Customer survey scores only mattered if you routinely got negative scores. Bagging well didn't matter. Speed at the register didn't matter, in fact you were encouraged to slow down the line and were trained with all kinds of "countering" sales lines to say to people that declined the credit offer. Going slower gave you more time to work them over. You were supposed to keep trying until the customer firmly said no (basically when they reached the point of being pissed). They even had little charts and tables taped to the cash register so you could quickly estimate they 15/20/25% off so you could tell the customer that even just applying for the store credit card would save them 'x' amount of dollars right now on this purchase. The store talked a lot about advancement opporunity and growth through store provided training, but it was all just sales hype videos.

So don't get mad when they hound you at the register.... their job depends on it. Even if it is exactly the opposite of what you actually want in a retail experience.

Re:Geeksquad protection + credit cards (1)

cayenne8 (626475) | about 2 years ago | (#40249263)

Maybe if they did not obsess over metrics written by some MBA by hounded customers on geeksquad protection plans and credit card sales there would not be any drop. I went to a job fair yesterday to get some extra part time work under my belt and all the retailers are doing this. At JCPenny you can not be a cashier unless you have experience selling credit cards at 25% to poor people and that is the only metric that follows.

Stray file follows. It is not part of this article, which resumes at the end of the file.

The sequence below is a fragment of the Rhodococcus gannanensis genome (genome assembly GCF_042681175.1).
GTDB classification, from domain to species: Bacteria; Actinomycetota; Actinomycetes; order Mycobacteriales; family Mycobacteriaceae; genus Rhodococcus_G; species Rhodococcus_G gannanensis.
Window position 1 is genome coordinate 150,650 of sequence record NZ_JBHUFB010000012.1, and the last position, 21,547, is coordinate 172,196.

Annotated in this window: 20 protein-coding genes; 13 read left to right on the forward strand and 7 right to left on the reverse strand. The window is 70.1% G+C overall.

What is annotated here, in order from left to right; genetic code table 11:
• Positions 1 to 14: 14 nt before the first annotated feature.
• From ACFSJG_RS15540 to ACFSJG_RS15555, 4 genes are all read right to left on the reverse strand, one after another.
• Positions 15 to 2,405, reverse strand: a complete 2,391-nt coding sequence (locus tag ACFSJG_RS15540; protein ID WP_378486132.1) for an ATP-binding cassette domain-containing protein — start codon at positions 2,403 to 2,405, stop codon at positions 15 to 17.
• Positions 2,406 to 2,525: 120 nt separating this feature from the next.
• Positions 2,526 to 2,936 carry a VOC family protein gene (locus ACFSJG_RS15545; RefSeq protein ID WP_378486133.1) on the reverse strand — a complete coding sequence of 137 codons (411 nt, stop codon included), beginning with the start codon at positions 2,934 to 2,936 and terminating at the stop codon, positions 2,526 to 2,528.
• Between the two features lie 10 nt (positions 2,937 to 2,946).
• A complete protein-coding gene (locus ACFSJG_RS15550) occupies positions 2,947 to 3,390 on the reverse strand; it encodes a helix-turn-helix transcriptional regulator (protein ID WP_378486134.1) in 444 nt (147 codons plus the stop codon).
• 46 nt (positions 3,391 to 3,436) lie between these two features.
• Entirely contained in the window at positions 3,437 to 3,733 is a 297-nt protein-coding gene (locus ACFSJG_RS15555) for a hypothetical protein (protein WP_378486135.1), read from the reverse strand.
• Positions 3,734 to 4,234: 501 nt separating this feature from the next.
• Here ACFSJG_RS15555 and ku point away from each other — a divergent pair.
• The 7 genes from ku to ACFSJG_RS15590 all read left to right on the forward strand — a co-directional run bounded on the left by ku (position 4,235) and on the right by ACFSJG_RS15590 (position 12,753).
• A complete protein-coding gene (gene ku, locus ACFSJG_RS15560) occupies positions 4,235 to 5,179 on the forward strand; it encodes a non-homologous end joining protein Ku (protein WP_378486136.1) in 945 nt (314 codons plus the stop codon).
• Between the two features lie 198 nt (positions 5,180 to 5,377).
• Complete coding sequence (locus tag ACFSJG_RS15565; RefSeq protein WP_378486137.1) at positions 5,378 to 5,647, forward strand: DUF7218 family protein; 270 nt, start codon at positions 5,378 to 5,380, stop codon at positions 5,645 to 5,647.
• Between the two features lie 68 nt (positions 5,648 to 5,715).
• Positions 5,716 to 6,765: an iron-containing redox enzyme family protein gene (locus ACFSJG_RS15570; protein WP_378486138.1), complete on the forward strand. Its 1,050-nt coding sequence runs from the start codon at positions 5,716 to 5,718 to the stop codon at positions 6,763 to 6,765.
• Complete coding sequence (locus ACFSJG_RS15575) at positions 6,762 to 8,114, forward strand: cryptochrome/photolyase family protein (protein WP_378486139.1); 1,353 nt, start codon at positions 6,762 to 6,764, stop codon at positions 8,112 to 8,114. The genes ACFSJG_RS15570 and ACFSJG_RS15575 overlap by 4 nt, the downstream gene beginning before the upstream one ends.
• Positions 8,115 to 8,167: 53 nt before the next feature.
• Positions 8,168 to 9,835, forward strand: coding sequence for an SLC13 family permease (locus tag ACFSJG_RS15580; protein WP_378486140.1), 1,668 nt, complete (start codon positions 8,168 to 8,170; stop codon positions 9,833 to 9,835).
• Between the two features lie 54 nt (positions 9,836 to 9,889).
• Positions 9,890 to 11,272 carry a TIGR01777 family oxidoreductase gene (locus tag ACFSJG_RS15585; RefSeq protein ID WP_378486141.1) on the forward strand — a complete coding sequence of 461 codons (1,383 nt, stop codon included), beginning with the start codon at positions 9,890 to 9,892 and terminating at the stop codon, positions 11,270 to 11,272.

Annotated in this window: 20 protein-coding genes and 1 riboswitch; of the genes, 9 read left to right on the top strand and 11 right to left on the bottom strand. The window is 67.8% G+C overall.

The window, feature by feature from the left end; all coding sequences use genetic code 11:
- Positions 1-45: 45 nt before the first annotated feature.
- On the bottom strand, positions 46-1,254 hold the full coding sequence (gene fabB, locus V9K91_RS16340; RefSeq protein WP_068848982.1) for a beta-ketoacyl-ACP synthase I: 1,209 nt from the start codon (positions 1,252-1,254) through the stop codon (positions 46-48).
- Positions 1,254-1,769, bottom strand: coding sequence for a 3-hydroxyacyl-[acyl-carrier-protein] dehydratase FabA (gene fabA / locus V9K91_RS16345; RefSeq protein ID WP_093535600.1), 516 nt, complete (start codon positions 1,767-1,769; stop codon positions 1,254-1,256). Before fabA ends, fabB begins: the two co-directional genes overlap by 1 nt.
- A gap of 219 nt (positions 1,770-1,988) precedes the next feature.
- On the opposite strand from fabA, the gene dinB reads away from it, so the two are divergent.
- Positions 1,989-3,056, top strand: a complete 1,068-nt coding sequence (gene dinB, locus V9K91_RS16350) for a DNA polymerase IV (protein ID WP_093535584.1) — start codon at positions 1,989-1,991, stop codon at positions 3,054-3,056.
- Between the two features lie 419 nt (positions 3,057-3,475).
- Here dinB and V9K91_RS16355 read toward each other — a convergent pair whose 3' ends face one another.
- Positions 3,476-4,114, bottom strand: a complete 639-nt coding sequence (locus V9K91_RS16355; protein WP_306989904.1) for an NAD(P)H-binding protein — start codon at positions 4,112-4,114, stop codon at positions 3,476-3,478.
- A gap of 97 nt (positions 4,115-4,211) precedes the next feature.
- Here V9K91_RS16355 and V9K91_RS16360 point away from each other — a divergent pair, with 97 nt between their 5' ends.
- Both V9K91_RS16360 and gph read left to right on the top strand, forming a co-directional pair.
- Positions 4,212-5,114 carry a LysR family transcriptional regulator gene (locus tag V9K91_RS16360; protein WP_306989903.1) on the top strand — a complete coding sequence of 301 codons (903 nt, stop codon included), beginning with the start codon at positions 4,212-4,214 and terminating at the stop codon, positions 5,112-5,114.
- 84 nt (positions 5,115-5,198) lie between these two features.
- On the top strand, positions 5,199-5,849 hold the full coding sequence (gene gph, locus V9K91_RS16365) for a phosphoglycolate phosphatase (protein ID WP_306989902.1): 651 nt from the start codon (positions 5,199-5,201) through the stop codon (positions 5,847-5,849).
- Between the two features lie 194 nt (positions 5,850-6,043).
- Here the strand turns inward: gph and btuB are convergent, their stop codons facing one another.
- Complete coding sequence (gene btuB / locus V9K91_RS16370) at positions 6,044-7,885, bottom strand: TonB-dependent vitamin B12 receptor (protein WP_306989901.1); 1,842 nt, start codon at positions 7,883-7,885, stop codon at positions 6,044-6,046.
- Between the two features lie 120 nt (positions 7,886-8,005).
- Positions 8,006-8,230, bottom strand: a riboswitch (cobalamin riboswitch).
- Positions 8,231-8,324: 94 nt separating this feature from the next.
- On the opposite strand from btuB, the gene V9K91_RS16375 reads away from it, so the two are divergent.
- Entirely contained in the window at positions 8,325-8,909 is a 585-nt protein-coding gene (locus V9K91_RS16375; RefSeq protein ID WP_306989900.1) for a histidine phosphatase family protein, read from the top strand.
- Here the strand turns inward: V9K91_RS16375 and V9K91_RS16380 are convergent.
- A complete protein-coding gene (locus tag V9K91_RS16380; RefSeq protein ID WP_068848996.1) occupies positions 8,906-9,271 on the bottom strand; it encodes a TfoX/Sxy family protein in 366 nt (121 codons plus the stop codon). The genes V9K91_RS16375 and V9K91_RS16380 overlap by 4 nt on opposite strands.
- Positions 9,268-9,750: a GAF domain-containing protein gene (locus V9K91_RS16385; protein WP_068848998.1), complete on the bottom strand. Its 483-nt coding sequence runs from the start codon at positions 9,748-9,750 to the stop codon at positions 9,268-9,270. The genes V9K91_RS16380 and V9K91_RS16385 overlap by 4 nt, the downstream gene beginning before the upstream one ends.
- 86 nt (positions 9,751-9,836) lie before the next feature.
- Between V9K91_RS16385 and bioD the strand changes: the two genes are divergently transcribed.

With 1 trillion in debt people are no longer consuming because of shady deals like this are strangling their customer base for those who are dumb enough to use them. Geeksquad is a ripoff and it is so annoying when all you want is a job.

Actually, those cards can prove to be a GREAT value!! They often, like the BB Rewards Zone, give you points or $$ to be used on other purchases. You just have to pay them off.

I don't generally buy anything I don't have cash in pocket for....I bought a 59" plasma from BB, and used their card. I got a new one for that which like doubled the rewards points...etc. I paid it off in cash when first bill was due...and out of that, I got basically a 'free' nook color which I'd been wanting to get and root into a nice tablet.

People's debt problems...are their own problems, not the CC purveyors. I have tons of credit...but use it judiciously. I do, on occasion on a big ticket item (my recent purchase of a loaded up mac pro)...take advantage of the 12 mo interest free financing which is a great deal!! Basically using their money to finance your purchase. I was able to get my mac a little earlier as that I'd only saved about half the price...so, I used the 12 mo financing (apple store)...first payment, I paid off what I had saved up for the mac, and calculated the remaining payments for 10 mos, and set my bank up to pay it about 2 days before due electronically automatically. Voila, computer is mine, and I don't even need to worry about the payments (although I do open the bills when they come in the mail, and routinely check my bank account when paying most of my other bills manually).

People getting into debt over their heads is their own stupidity....don't buy what you can't afford!!!

It doesn't get much simpler than that.

Local stores (3, Interesting)

jimwelch (309748) | about 2 years ago | (#40248483)

If we loose BB, all I have left is Target, Wal-mart, Staples, Office Depot and of course the INTERNET. My last 3 laptops came from Staples. Good Prices, Good Selection and NO pushy salesman! AND no LOUD music.

Re:Local stores (3, Insightful)

Billly Gates (198444) | about 2 years ago | (#40248515)